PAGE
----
In Fowler v. Preferred Collection & Mgmt. Servs., No. 8:21-cv-1038-WFJ-AAS (M.D. Fla. May 16, 2022), the court granted in part and denied in part the defendant’s motion for summary judgment as to claims asserted against it under Section 1681s-2(b) of the Fair Credit Reporting Act (FCRA). In doing so, the court weighed in on whether a consumer who lodged a dispute outside of the statute of limitations period can assert claims based on subsequent, similar disputes within the limitations period.
The defendant, Preferred Collection & Management Services (Preferred Collection), is a third-party debt collector. The plaintiff, Angela Fowler (Fowler), alleged that she reviewed her credit report in May 2019 and discovered that Preferred Collection was reporting that she is responsible for 13 accounts related to medical bills totaling $476. On May 18, 2019, Fowler disputed the reporting with one of the consumer reporting agencies (CRAs), asserting that she never received treatment from the medical provider named on the accounts. Fowler again disputed the reporting of the accounts in January 2021, and the CRA responded that Preferred Collection had verified the accounts as accurate. Subsequently, during discovery, Fowler conceded that she first disputed the reporting of the accounts in October 2017 and that some of the damages she claimed, such as being denied employment due to her credit report in November 2017, were related to the 2017 dispute.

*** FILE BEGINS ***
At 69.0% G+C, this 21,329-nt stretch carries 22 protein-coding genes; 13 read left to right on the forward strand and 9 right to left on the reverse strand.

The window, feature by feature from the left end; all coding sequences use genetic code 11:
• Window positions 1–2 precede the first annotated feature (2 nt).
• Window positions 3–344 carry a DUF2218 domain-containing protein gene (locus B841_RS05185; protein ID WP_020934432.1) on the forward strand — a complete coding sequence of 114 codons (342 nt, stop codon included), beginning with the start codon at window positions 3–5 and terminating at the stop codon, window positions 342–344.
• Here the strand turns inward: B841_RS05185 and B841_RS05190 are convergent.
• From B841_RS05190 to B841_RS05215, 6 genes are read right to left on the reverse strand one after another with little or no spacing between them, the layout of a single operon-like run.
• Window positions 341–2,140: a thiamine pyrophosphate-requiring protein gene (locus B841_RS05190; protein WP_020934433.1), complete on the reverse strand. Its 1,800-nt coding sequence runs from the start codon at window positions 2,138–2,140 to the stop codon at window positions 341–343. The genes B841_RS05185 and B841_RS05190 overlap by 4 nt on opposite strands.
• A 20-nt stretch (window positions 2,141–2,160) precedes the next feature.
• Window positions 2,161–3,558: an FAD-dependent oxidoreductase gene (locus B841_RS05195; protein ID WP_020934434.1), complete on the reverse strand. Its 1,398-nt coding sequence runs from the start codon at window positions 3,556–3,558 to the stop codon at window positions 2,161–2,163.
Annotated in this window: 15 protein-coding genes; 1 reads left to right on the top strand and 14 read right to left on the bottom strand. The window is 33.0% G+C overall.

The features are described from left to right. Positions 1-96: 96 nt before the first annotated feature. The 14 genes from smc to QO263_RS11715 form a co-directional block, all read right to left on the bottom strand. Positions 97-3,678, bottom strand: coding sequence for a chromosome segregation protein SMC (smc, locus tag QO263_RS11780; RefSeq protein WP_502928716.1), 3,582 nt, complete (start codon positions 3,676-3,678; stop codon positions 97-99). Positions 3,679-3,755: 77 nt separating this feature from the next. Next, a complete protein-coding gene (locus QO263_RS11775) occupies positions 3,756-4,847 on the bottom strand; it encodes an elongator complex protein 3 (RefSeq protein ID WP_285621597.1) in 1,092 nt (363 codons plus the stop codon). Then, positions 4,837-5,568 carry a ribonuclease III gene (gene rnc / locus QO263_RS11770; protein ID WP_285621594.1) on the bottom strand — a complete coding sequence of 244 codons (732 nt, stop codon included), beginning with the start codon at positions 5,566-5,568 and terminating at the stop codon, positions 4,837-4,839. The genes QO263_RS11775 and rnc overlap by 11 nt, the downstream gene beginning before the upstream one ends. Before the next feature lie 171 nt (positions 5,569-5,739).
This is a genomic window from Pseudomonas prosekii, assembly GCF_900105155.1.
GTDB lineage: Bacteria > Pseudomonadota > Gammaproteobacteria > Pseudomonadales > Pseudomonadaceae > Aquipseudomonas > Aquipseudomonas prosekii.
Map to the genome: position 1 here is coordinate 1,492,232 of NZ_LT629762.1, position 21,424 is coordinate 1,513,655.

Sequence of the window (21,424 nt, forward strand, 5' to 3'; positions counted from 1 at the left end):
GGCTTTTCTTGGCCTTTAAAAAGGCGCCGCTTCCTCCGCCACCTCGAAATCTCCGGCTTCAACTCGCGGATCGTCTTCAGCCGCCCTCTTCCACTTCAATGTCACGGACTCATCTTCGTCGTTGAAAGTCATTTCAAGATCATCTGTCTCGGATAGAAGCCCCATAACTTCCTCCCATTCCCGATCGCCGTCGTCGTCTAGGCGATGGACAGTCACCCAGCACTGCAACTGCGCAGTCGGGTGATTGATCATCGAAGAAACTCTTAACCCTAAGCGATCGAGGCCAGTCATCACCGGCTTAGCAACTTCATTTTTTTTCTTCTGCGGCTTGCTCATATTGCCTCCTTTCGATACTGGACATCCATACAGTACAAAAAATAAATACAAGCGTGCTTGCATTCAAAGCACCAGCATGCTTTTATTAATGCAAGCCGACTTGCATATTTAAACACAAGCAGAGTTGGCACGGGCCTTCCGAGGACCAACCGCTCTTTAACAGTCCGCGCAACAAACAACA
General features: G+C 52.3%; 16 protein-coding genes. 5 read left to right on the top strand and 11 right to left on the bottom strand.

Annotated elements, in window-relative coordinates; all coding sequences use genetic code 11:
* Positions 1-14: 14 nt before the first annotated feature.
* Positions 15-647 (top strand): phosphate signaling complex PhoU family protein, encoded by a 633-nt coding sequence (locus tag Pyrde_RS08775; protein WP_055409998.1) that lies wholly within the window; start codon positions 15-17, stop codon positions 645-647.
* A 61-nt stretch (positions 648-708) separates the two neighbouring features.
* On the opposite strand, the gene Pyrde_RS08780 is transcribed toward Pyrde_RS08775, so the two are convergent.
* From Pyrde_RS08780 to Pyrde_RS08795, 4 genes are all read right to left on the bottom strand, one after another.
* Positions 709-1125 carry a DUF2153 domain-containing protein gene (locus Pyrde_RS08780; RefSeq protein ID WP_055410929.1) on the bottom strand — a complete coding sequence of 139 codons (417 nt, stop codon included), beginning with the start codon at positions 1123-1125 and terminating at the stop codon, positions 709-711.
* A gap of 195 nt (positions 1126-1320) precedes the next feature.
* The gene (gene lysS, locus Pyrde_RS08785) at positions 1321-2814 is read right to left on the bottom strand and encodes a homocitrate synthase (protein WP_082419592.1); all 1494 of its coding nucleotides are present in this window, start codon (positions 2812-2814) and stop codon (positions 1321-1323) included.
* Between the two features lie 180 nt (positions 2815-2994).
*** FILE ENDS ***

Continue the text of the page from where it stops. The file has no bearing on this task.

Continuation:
On April 30, 2021, Fowler filed suit, alleging that Preferred Collection failed to conduct reasonable investigations of her May 2019 and January 2021 disputes in violation of Section 1681s-2(b).
In partially granting summary judgment in favor of Preferred Collection, the court noted that the two-year statute of limitations in FCRA Section 1681p applies to Fowler’s claims. Based on this, it held that any claims based on alleged violations or damages occurring before April 30, 2019 were time-barred. But this ruling only eliminated a portion of Fowler’s claims. Although the two disputes that were the focus of the complaint raised the same issues as the 2017 dispute, the claims based on the May 2019 and January 2021 disputes were timely because the court held that each notification of a consumer’s dispute from a CRA to a furnisher creates its own duties and corresponding limitations period. This is an issue on which courts have disagreed in recent years.
In addition to finding that Fowler’s claims were only partially barred by the statute of limitations, the court held that a genuine issue of material fact existed as to whether Preferred Collection satisfied its duty to investigate the May 2019 and January 2021 disputes. After receiving notice of the disputes, Preferred Collection matched its internal records to the demographic information provided by the CRA and verified the accounts as belonging to Fowler. In denying the defendant’s motion for summary judgment, the court held that question of fact existed as to whether merely reviewing internal records is sufficient to satisfy Section 1681s-2b’s requirement that furnishers perform “some degree of careful inquiry” after receiving notice of a dispute from a CRA.